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If you go
What: Tippy Dance Hall Reunion and Family Night
Where: Tippy Dance Hall, 293 Ems T25 Lane, Leesburg
When: 8 p.m. today
Admission: $15 adults; 12 and younger free; for information, call 765-744-6214
Swikar Patel | The Journal Gazette
The Tippy Dance Hall is on Tippecanoe Lake about 50 miles northwest of Fort Wayne.

Tippy still gives reason to dance

Lake Tippecanoe hall once hosted legends; now it’s having a reunion

Courtesy
The hall has been in operation since it opened as the Arcadia in the early 20th century.
Courtesy
Michigan-based band Sixth Generation will provide entertainment Sunday as it frequently did at the Tippy almost 50 years ago.
Courtesy
Posters show the names of some of the bands that came to the hall in the ’60s.

The Tippy Dance Hall on Tippecanoe Lake opened as the Arcadia roughly 25 years before Embassy Theatre opened as the Emboyd.

And, unlike the Embassy, it has been in continuous operation ever since.

Total destruction by fire barely slowed it down. Legend has it that when fire annihilated the venue in the summer of 1934, co-owner “Pappy” Crooke had a new dance floor built in time for opening night and patrons danced under the stars.

Today, the Tippy Dance Hall, aka “the Tippy,” will host a reunion show that will commemorate one of its many heydays, the ’60s.

It was a time when the venue, through prescient booking, managed to host a number of acts and performers that were just about to break big, including Eric Clapton.

The Sixth Generation, a recently reunited and largely Michigan-based band, will provide the entertainment today as it frequently did at the Tippy almost 50 years ago.

Even when entertainment at the Tippy was provided by gramophones and nickelodeons, a certain trend was established that has hardly been deviated from since: The Tippy has been a place for summer people, mostly teens, to enjoy nights of distinctively summery entertainment.

Robert Paton is the third generation of Patons to own the Tippy. He said his Indianapolis-based grandfather George H. Paton traveled from town to town in the early 1900s trying to convince drug stores to sell Sherwin Williams paint, and he “would always try to end up at the lake when he could.”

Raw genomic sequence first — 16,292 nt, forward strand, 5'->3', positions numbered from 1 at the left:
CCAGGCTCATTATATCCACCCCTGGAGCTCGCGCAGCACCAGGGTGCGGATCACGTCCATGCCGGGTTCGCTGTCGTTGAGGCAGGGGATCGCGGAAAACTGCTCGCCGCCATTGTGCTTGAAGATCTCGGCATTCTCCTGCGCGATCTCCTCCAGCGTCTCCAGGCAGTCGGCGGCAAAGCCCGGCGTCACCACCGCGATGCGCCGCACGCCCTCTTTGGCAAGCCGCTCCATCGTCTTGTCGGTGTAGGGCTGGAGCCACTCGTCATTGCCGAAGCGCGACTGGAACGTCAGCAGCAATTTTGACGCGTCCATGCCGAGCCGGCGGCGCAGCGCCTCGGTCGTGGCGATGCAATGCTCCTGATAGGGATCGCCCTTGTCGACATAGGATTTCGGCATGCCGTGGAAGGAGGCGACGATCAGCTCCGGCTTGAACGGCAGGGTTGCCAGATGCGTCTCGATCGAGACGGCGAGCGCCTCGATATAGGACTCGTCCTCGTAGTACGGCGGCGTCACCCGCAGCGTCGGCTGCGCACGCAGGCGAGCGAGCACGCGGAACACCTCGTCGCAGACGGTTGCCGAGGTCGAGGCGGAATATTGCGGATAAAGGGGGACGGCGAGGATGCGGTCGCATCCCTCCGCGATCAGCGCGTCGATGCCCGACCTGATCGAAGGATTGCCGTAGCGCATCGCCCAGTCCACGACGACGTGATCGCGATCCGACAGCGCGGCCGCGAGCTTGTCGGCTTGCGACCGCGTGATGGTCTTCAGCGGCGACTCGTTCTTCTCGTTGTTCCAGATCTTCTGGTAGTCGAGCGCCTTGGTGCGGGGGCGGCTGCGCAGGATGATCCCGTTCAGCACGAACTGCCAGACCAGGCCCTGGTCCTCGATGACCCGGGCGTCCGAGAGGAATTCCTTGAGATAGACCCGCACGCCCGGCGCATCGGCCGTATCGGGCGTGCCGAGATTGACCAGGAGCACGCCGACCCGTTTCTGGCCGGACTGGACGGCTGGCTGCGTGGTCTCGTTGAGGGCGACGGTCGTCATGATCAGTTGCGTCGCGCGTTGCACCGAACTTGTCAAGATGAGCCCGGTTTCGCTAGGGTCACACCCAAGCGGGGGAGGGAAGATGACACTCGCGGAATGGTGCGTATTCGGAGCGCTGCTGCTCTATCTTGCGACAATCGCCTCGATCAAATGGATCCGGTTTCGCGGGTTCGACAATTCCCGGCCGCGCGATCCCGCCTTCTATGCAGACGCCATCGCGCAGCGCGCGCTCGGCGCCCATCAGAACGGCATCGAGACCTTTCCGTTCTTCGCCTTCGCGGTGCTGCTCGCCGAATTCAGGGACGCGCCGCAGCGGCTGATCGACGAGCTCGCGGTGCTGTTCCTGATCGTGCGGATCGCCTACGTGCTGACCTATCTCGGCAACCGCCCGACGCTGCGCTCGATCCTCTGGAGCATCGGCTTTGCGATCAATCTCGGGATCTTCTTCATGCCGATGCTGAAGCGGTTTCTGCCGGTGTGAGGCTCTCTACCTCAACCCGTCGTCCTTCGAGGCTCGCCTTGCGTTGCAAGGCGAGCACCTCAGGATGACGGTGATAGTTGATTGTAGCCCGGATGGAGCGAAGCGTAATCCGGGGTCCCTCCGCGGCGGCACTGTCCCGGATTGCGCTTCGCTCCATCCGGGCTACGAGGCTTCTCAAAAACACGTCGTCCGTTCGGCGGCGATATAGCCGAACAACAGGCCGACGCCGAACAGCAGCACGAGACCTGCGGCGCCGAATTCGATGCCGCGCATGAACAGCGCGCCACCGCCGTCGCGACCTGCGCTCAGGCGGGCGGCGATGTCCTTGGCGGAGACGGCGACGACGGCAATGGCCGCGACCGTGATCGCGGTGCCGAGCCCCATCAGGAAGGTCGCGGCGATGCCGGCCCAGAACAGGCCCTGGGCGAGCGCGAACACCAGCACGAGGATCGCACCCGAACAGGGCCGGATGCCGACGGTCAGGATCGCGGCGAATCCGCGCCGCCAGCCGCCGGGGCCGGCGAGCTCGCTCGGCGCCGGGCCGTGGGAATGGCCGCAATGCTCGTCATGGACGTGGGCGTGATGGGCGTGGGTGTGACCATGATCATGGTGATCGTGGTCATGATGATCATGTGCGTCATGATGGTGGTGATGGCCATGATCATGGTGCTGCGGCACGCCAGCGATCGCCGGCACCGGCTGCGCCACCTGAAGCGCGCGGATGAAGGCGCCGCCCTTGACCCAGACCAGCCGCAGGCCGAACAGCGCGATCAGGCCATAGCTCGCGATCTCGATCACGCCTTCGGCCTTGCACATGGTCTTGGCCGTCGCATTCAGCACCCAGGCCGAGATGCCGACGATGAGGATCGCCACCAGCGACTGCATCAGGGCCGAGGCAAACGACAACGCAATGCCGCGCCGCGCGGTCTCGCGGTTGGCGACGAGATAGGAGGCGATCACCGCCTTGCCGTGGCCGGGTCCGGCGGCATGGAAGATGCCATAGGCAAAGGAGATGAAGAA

Paton said his grandfather sold the first outboard motor that was ever used on Lake Tippecanoe. He later serviced such motors on the lake, opened the Patona Bay Marina and Resort (still in operation after more than 80 years) and bought the Tippy with his son in 1956.

For a while, the Tippy made the most of the twilight of the big-band era, as many similar vacation spots were doing at the time. The orchestras of Duke Ellington, Stan Kenton, Louis Armstrong and Ray Charles performed there in the ’50s, Paton said.

“Down at Indiana Beach, they had a ballroom just about the same style,” he said. “Several of these bands would tour the Midwest in the summer, making their way all around all the ballrooms at that time.”

After a number of years during which DJs from Fort Wayne and Chicago would host record hops at the Tippy, Paton said his family connected with a booker out of South Bend named Ken Morris.

Popular music would break from the past several times and in several ways in the ’60s, and Morris was on top of all of it, Paton said.